Gratitude is Not Just For Tough Times

Why is it when times are tough we tend to be:

  • More grateful for what we have;
  • More understanding of others;
  • Less likely to fly off the handle at someone; and
  • Less likely to spend our resources on anything but our highest priorities?

We all know that difficulties create stress. Interestingly, many of us also realize (if only subconsciously) that increased gratitude, respect, and understanding are effective ways to reduce stress.

An ongoing study tracking the personal strengths of Americans found an immediate increase in gratitude after September 11, 2001. No one said, let’s all be more grateful – it just happened. The same thing is occurring today. The news is filled with stories about increased appreciation, tolerance, and patience.

Many of the constructive feelings that are evoked by steep drops in the stock market, rising unemployment, and ever more frequent natural disasters would be even more apropos in times of plenty. Yet we forget and levels of gratitude drop. We become less tolerant, more certain that our success is entirely our own doing, and less likely to reach out to others in need.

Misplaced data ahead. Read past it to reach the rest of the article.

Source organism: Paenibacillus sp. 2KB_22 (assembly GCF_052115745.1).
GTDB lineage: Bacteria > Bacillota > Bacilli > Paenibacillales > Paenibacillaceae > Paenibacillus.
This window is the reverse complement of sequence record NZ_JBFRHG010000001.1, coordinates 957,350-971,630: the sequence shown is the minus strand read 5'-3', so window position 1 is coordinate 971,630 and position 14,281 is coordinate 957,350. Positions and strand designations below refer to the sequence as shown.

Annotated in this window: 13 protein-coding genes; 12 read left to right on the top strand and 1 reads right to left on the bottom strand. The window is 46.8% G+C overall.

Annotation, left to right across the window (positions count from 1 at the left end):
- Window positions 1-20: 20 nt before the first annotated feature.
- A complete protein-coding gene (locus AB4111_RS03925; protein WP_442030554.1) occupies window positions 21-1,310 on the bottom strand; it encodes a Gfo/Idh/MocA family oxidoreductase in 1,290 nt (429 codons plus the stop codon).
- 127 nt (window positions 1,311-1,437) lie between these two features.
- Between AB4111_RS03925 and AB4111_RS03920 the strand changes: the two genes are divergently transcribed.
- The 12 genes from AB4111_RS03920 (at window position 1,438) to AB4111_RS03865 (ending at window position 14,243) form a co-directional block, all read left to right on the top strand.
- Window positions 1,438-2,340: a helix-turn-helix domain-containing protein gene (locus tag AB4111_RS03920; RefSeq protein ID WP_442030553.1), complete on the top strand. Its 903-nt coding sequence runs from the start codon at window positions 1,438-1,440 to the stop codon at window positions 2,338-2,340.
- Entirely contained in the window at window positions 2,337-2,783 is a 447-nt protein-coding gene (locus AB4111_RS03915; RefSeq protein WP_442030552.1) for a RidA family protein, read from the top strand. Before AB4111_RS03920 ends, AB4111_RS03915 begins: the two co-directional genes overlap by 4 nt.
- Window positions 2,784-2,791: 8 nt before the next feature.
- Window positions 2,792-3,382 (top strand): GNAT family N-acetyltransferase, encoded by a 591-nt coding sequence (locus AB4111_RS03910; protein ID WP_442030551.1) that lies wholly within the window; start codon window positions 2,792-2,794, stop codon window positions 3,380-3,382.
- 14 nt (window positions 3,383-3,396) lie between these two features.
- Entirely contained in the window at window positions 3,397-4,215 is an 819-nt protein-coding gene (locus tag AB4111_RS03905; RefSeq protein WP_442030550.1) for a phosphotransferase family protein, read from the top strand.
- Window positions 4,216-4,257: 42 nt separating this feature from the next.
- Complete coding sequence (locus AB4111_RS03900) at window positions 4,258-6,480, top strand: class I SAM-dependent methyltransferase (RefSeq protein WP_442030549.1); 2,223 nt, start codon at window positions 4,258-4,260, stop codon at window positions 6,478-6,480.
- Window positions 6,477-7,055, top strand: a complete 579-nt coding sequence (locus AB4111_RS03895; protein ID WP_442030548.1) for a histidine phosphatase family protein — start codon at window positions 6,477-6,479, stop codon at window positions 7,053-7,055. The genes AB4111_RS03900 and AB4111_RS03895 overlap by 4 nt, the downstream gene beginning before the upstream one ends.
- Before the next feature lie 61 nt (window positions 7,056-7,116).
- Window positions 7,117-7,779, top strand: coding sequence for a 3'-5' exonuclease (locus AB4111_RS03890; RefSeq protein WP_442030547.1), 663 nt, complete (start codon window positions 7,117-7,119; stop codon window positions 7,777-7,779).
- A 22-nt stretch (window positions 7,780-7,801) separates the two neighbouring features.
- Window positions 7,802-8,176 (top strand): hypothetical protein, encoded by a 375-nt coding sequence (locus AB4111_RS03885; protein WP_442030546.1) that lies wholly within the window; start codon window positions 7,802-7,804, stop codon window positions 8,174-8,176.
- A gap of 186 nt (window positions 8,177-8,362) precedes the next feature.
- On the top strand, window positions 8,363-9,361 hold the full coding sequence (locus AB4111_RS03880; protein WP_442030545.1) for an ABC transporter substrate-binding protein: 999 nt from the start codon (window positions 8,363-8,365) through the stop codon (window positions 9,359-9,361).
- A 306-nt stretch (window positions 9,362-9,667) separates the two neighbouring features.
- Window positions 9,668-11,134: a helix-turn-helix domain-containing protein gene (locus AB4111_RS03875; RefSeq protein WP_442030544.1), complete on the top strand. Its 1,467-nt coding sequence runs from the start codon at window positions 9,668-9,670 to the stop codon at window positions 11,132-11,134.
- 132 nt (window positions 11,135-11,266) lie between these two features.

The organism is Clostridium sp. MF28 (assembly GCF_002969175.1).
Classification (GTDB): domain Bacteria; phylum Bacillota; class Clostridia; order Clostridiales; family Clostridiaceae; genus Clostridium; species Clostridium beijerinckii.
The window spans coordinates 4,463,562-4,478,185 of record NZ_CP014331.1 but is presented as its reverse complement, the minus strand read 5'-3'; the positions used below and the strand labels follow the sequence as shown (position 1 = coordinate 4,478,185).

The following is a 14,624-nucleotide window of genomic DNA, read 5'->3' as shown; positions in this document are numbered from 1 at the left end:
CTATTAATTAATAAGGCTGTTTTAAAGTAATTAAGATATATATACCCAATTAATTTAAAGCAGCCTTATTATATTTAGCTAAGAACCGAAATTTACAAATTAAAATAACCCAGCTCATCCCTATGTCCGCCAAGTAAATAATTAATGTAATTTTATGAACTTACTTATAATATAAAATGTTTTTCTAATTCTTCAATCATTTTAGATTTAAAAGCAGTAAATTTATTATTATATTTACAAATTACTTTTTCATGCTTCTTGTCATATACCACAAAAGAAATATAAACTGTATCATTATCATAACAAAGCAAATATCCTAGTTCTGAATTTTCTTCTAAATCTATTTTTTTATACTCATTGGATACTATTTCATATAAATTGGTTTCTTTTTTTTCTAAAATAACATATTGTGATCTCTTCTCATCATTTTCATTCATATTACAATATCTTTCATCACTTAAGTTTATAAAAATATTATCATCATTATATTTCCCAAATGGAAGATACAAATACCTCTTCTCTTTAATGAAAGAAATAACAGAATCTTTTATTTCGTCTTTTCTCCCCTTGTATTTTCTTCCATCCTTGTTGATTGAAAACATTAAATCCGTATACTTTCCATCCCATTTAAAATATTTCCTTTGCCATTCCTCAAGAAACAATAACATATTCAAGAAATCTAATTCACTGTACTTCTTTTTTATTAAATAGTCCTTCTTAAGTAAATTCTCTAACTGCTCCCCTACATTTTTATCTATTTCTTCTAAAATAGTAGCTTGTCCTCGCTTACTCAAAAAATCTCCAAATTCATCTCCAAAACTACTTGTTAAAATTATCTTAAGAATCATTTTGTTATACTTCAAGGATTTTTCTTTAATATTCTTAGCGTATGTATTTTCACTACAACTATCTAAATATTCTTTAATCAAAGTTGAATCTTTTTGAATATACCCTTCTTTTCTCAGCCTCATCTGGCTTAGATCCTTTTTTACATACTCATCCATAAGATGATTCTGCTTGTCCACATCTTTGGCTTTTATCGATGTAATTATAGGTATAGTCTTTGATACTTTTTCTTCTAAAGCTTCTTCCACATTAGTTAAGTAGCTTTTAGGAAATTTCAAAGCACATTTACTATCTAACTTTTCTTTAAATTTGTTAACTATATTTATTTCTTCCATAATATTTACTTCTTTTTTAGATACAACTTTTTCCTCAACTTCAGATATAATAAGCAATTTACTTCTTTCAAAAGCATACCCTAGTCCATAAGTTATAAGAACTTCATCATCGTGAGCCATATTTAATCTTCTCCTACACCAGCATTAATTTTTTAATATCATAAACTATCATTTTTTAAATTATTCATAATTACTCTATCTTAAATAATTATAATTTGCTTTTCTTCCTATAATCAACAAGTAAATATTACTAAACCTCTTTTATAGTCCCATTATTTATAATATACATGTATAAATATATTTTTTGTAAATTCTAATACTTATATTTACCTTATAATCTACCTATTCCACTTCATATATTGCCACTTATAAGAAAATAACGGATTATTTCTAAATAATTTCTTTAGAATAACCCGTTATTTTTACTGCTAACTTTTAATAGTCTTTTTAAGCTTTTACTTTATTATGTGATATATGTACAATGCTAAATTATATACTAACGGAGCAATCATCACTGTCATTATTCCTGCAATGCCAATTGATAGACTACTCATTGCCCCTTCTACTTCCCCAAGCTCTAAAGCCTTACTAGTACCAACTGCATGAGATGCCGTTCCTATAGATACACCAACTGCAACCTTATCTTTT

Imagine what would happen if gratitude, understanding, and respect grew year after year in good times and bad. Imagine opening the Wall Street Journal and seeing a chart tracking gratitude that was just as at home as the charts tracking the market.

If levels of these virtues remained high in good times and bad, there is little doubt we would see greater improvements in personal health, decreased crime, and even greater accomplishments. When we get out of our present mess, let’s do our best and not forget the values of gratitude, respect, and understanding.